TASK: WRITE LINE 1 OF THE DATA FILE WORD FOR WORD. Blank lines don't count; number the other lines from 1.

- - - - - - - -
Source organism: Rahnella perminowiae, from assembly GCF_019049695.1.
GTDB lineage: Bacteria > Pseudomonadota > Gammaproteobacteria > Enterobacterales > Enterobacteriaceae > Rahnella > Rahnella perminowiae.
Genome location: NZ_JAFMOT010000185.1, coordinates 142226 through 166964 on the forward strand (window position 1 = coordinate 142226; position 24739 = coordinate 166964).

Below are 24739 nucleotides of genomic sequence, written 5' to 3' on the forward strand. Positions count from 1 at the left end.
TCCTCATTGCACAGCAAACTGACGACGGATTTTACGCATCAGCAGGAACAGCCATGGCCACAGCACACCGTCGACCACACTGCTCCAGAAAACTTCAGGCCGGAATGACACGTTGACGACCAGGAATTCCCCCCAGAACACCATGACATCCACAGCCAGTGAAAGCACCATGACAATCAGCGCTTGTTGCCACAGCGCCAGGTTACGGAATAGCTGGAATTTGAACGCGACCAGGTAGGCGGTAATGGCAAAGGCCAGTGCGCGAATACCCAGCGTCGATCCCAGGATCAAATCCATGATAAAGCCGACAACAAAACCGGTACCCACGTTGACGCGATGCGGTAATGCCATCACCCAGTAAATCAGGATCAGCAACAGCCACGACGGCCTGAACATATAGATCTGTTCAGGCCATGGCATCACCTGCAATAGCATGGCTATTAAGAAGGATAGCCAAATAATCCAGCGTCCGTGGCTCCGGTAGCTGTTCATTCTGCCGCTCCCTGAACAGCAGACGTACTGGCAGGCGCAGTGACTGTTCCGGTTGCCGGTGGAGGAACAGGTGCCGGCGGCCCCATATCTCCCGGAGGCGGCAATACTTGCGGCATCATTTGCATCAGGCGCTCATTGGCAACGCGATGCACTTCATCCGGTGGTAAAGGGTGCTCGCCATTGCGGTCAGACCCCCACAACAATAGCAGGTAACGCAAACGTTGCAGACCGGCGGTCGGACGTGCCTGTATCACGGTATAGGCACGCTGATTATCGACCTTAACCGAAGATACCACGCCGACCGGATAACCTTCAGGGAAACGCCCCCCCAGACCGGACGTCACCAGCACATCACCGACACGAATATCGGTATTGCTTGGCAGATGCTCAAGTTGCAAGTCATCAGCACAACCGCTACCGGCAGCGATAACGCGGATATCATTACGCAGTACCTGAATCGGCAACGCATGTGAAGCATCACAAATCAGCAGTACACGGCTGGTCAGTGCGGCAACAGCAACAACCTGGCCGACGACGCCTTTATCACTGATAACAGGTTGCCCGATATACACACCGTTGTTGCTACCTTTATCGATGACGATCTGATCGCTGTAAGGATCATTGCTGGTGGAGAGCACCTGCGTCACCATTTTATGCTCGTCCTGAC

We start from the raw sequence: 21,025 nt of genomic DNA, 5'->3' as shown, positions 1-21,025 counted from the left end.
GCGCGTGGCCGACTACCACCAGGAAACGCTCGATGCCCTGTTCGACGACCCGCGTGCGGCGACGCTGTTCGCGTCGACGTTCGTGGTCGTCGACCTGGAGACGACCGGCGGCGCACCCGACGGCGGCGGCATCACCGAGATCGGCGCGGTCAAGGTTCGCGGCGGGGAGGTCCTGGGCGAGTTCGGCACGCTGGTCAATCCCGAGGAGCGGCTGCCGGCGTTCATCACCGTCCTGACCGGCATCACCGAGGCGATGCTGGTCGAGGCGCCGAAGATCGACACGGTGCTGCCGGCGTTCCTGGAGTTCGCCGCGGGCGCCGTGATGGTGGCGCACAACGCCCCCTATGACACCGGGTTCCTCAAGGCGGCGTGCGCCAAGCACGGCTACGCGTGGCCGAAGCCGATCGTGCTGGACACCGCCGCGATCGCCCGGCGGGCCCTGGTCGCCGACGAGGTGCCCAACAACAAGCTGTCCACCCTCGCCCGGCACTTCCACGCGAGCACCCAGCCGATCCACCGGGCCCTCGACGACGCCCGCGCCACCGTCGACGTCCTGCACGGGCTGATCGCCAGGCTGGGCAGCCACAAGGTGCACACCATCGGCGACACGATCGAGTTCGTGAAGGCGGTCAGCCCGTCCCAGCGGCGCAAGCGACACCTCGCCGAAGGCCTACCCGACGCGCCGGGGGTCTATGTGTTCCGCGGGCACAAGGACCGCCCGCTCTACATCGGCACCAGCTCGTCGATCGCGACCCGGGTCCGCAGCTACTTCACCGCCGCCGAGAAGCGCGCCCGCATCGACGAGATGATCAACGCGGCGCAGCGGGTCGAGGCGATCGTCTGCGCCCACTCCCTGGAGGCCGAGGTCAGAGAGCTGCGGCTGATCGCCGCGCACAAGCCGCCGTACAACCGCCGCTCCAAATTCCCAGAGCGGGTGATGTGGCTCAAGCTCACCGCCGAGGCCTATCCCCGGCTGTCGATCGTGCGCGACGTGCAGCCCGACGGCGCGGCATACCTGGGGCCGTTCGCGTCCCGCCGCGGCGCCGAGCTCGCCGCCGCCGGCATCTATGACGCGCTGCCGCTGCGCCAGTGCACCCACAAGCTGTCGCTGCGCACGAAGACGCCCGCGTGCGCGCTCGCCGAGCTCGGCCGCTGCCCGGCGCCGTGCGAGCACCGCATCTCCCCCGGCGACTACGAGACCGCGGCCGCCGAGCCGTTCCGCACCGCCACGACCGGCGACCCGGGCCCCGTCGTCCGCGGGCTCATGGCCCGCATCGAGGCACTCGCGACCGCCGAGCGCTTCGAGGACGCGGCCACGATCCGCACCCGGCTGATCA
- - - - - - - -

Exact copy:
Source organism: Rahnella perminowiae, from assembly GCF_019049695.1.